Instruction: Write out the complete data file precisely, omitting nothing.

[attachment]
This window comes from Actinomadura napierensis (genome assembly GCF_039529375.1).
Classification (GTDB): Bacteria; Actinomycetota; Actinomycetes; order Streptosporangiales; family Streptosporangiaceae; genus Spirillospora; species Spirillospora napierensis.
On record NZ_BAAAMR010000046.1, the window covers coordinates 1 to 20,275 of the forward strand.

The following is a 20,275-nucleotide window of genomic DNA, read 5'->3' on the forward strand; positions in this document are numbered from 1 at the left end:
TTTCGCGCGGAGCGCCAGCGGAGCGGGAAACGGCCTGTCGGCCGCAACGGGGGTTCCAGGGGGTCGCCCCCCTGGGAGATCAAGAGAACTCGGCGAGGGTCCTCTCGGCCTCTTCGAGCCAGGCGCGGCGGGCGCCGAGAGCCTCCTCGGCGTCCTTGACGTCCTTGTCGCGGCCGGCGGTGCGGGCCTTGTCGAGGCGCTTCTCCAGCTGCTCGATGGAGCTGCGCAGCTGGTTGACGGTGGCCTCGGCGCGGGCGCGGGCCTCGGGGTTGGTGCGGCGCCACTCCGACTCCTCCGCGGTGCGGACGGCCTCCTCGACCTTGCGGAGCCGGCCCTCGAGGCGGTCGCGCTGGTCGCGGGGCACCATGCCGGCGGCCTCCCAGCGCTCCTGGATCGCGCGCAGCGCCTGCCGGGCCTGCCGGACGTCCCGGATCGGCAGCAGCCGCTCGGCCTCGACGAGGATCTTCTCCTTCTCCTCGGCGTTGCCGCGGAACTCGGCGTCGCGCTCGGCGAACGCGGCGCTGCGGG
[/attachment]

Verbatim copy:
This window comes from Actinomadura napierensis (genome assembly GCF_039529375.1).
Classification (GTDB): Bacteria; Actinomycetota; Actinomycetes; order Streptosporangiales; family Streptosporangiaceae; genus Spirillospora; species Spirillospora napierensis.
On record NZ_BAAAMR010000046.1, the window covers coordinates 1 to 20,275 of the forward strand.

The following is a 20,275-nucleotide window of genomic DNA, read 5'->3' on the forward strand; positions in this document are numbered from 1 at the left end:
TTTCGCGCGGAGCGCCAGCGGAGCGGGAAACGGCCTGTCGGCCGCAACGGGGGTTCCAGGGGGTCGCCCCCCTGGGAGATCAAGAGAACTCGGCGAGGGTCCTCTCGGCCTCTTCGAGCCAGGCGCGGCGGGCGCCGAGAGCCTCCTCGGCGTCCTTGACGTCCTTGTCGCGGCCGGCGGTGCGGGCCTTGTCGAGGCGCTTCTCCAGCTGCTCGATGGAGCTGCGCAGCTGGTTGACGGTGGCCTCGGCGCGGGCGCGGGCCTCGGGGTTGGTGCGGCGCCACTCCGACTCCTCCGCGGTGCGGACGGCCTCCTCGACCTTGCGGAGCCGGCCCTCGAGGCGGTCGCGCTGGTCGCGGGGCACCATGCCGGCGGCCTCCCAGCGCTCCTGGATCGCGCGCAGCGCCTGCCGGGCCTGCCGGACGTCCCGGATCGGCAGCAGCCGCTCGGCCTCGACGAGGATCTTCTCCTTCTCCTCGGCGTTGCCGCGGAACTCGGCGTCGCGCTCGGCGAACGCGGCGCTGCGGG